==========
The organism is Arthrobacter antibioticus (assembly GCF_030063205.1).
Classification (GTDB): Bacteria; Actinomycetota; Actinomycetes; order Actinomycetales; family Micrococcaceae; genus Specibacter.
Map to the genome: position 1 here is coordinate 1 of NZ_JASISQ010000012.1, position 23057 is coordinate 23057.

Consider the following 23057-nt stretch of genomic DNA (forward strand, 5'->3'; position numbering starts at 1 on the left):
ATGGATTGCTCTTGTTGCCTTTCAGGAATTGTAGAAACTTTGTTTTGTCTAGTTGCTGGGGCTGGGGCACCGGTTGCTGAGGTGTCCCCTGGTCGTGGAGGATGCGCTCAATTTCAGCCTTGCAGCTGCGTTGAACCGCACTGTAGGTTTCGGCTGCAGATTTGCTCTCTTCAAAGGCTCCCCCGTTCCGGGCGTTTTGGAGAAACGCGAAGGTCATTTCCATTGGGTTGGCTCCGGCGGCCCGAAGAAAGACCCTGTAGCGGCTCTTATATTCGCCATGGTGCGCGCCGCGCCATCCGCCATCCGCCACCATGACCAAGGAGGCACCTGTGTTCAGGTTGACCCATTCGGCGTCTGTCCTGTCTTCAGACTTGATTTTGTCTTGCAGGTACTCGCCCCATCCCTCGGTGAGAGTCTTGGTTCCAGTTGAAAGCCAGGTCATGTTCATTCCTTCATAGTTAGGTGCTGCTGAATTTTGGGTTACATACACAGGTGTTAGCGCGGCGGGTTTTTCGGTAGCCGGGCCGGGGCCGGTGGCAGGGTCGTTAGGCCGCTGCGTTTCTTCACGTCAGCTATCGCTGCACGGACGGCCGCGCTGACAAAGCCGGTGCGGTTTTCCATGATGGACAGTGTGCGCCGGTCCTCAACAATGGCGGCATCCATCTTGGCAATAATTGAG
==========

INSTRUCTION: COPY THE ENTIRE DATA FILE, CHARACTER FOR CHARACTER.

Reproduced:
The organism is Arthrobacter antibioticus (assembly GCF_030063205.1).
Classification (GTDB): Bacteria; Actinomycetota; Actinomycetes; order Actinomycetales; family Micrococcaceae; genus Specibacter.
Map to the genome: position 1 here is coordinate 1 of NZ_JASISQ010000012.1, position 23057 is coordinate 23057.

Consider the following 23057-nt stretch of genomic DNA (forward strand, 5'->3'; position numbering starts at 1 on the left):
ATGGATTGCTCTTGTTGCCTTTCAGGAATTGTAGAAACTTTGTTTTGTCTAGTTGCTGGGGCTGGGGCACCGGTTGCTGAGGTGTCCCCTGGTCGTGGAGGATGCGCTCAATTTCAGCCTTGCAGCTGCGTTGAACCGCACTGTAGGTTTCGGCTGCAGATTTGCTCTCTTCAAAGGCTCCCCCGTTCCGGGCGTTTTGGAGAAACGCGAAGGTCATTTCCATTGGGTTGGCTCCGGCGGCCCGAAGAAAGACCCTGTAGCGGCTCTTATATTCGCCATGGTGCGCGCCGCGCCATCCGCCATCCGCCACCATGACCAAGGAGGCACCTGTGTTCAGGTTGACCCATTCGGCGTCTGTCCTGTCTTCAGACTTGATTTTGTCTTGCAGGTACTCGCCCCATCCCTCGGTGAGAGTCTTGGTTCCAGTTGAAAGCCAGGTCATGTTCATTCCTTCATAGTTAGGTGCTGCTGAATTTTGGGTTACATACACAGGTGTTAGCGCGGCGGGTTTTTCGGTAGCCGGGCCGGGGCCGGTGGCAGGGTCGTTAGGCCGCTGCGTTTCTTCACGTCAGCTATCGCTGCACGGACGGCCGCGCTGACAAAGCCGGTGCGGTTTTCCATGATGGACAGTGTGCGCCGGTCCTCAACAATGGCGGCATCCATCTTGGCAATAATTGAG